You can get overwhelmed with numbers as you go through the process of securing a mortgage loan: the money you’re putting down, the interest rate, the cost for insurance, the number of months for the loan, the monthly payment, etc. But there’s a three-digit number that has a profound effect which is your credit score.
That number gives the lender an idea of how good you are at repaying and managing your debts. Your credit score plays a large role in determining whether or not you’re approved for a loan and under what terms. This is why it is crucial to understand what affects your credit score.
What affects your credit score
The most commonly used system for determining a credit score comes from the Fair Isaac Corporation—widely referred to as a FICO score. Different data from your credit history goes into an algorithm to produce your score, such as:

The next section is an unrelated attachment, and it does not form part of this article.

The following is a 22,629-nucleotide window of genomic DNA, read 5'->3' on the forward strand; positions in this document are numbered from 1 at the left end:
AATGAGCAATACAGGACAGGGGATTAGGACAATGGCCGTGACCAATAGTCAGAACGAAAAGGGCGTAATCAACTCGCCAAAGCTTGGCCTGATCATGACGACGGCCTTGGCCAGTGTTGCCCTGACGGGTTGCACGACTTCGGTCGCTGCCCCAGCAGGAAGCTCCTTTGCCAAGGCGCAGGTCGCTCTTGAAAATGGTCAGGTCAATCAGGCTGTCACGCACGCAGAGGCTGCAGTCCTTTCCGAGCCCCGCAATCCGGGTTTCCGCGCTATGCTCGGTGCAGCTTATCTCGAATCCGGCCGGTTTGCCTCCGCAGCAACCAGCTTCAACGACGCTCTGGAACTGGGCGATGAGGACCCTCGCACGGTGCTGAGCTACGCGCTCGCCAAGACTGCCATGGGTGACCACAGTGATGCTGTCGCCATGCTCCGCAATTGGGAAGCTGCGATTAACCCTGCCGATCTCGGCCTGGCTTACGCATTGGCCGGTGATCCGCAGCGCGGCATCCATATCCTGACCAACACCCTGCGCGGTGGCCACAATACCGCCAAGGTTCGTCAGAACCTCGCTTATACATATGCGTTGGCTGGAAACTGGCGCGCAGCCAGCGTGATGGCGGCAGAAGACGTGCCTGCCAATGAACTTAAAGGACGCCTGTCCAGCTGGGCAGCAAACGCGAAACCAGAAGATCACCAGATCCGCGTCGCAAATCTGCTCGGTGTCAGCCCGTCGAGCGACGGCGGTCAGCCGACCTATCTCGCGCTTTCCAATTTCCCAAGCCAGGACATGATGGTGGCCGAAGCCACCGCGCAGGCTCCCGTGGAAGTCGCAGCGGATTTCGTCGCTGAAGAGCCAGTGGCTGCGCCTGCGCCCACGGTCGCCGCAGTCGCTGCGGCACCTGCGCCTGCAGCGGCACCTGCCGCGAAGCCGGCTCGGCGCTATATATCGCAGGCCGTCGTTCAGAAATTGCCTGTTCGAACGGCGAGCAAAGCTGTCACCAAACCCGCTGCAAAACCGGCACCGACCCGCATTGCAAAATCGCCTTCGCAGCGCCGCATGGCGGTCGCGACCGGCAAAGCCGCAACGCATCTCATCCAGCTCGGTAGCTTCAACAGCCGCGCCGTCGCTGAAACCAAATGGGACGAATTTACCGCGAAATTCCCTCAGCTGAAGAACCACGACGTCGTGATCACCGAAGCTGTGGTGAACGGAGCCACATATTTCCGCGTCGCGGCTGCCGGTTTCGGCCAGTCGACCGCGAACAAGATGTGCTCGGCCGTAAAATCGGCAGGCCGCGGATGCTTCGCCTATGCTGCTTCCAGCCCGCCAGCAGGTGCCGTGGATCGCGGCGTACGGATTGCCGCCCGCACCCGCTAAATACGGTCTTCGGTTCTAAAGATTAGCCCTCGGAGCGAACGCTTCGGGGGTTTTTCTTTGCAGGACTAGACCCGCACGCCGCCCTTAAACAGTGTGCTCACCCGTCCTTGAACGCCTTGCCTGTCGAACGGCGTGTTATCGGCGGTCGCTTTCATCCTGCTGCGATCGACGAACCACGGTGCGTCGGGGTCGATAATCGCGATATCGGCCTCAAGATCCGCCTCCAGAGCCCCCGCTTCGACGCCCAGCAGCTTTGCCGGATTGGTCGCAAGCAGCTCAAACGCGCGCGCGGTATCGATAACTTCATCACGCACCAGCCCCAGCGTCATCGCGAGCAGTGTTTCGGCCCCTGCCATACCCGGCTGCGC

- How much money you owe and the types of credit used
- Your history of paying debts
- The length of your credit history
- Whether you’ve pursued credit recently
Is that good or bad?
Credit scores range from 300 to 850, with higher being better. While every lender sets its own standard for what’s considered a poor, fair, good, or excellent score, here are some generally accepted ranges:
- 300-629: Poor
- 630-689: Fair
- 690-719: Good
- 720 and up: Excellent
Helping your score
Achieving and maintaining a good credit score takes work, and it should be a top priority—even if you’re not ready for a mortgage loan today. Landlords, insurance companies, and car dealers also use credit scores.
Pay bills on time, keep low balances on credit cards relative to limit and avoid applying for too much new credit. If your score isn’t where you’d like it to be give us a call and we can make some recommendations to improve your creditworthiness.